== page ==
Tay Partners

Covid-19 (6 April 2020)(2)


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The implementation of Movement Control Order (“MCO”) has forced most business premises to remain closed for a one-month long period, except those which are providing essential services or would have obtained permission to operate during this period.

Many business owners may frown upon the idea of MCO period being extended further as it rubs salt into the wound by making the already unpleasant financial situation worse. Many employers may have already been mulling over the implementation of cost-cutting measures, including but not limited to salary reduction or even retrenchment, to keep their companies afloat.

However, the Ministry of Human Resources (“MoHR”) has announced its policies and taken the position that employers are compelled to pay full wages to their employees without deduction or utilisation of their annual leave during MCO.

On 27 March 2020, the Malaysian Prime Minister has announced the Wage Subsidy Programme (“WSP”) under the RM250bil PRIHATIN economic stimulus package (“Package”) aiming to prevent job loss. Amongst others, the Government will be giving RM600 per month for three months for workers earning below RM4,000 whose companies’ revenue has dropped more than 50% since 1 January 2020. In exchange, employers must ensure that there will be no retrenchment, no salary reduction nor forced unpaid leave to be taken by employees (“action”) during the 3-month subsidized period and 3 months after the subsidised period. For instance, an employer who receives subsidy under the WSP beginning April 2020 are not allowed to take any of the actions up until September 2020.


There are concerns that the Government’s Package may still be inadequate to incentivise companies against retrenching their employees as it provides only small and temporary relief.

Employers are now left in a quandary as the Government’s policies are leaning towards employees’ welfare instead of businesses’ survival. It is impractical and impossible to provide only little help for businesses and expect no job loss in its entirety. It is especially a daunting task for labour-intensive industries, which require large number of workers to achieve their business aim.

“Without a sheep, there can be no wool.”


A business is not a charity. By having low or no income during this period, it may be unrealistic to expect an employer to sustain its employees. Under such circumstances, employers have only one choice – to reduce their business costs.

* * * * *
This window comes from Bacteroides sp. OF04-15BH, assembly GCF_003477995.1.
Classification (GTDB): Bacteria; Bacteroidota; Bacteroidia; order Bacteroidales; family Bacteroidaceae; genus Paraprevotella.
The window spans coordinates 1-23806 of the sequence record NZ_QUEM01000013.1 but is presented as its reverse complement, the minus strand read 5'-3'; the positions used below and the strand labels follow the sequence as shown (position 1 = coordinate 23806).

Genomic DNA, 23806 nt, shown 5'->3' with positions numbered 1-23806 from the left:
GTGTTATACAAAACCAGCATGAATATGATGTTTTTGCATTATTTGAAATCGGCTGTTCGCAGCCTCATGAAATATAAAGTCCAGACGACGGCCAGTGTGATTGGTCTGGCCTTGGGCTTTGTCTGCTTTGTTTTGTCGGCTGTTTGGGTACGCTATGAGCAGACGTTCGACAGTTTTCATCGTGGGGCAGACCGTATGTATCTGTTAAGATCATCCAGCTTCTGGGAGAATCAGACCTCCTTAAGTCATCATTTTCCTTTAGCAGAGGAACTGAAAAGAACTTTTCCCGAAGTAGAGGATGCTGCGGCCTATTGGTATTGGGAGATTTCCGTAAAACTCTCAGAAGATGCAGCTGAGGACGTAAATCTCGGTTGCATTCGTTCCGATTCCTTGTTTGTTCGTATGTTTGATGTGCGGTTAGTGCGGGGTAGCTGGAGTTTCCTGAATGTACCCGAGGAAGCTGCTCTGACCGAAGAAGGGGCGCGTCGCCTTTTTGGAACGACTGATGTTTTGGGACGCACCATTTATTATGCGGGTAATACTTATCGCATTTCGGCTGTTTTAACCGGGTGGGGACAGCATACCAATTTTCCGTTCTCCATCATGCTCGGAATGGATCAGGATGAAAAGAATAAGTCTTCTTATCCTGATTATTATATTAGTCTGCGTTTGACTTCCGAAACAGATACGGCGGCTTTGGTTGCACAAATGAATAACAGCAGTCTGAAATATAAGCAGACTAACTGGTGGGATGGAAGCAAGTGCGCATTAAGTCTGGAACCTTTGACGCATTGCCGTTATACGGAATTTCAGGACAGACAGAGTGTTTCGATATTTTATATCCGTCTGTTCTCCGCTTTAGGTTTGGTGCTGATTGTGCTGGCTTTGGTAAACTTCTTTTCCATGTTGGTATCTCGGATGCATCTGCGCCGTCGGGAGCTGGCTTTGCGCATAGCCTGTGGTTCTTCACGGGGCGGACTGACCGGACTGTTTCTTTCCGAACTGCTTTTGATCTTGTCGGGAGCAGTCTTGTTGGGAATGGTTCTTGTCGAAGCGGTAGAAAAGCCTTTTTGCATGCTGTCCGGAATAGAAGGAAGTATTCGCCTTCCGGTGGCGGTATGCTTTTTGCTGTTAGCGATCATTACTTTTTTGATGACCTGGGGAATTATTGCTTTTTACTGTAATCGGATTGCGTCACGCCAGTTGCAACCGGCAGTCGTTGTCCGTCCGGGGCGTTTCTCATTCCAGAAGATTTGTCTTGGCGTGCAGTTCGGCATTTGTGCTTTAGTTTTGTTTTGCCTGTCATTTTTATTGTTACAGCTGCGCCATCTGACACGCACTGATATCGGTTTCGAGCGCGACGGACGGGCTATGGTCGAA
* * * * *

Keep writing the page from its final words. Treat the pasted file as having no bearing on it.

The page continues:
Facing this dilemma, how should employers decide between keeping their companies afloat or providing jobs to employees despite making losses?

Under the Malaysian employment and industrial relations laws, employers facing genuine financial distress, due to COVID-19 pandemic or otherwise, may resort to a retrenchment or temporary lay-off of their employees to reduce its operational costs.

However, the most desirable outcome is to keep the company afloat and protect employees’ security of tenure at the same time. While retrenchment should be the last resort, the implementation of wage reduction, unpaid leave and/or reduction in working hours is generally allowed under Malaysian laws, provided it is done in good faith and is part of the employer’s plan to avert or prevent retrenchment. Wage reduction, unpaid leave and/or reduction in working hours may only be implemented after consultation and perhaps, with the consent of employees. Having both employers and employeesshowing empathy towards one another during these challenging times may be the key for companies to brave through this unprecedented storm.

The WSP may seemingly be an initiative to prevent job loss, but it may not work as the Government had wished for. Many employers may choose to comply with the MCO policies despite having little or no income and yet still paying the employees’ wages. A bold assumption is that more businesses may collapse immediately after the MCO and will not be able to sustain and keep all their employees. Many companies may implement large-scale retrenchments and the country’s unemployment rate will spike exponentially after the MCO period.

By then, the loss may outweigh the gain and the implementation of the policies under the Package may defeat its core purpose to prevent job loss in the medium to long term.

Leonard Yeoh is a partner and Pua Jun Wen is a legal associate with the legal firm, Tay & Partners

Should you have any queries or require more information, please do not hesitate to contact us.

Leonard Yeoh
T: +603 2050 1973

Pua Jun Wen
T: +603 2050 1928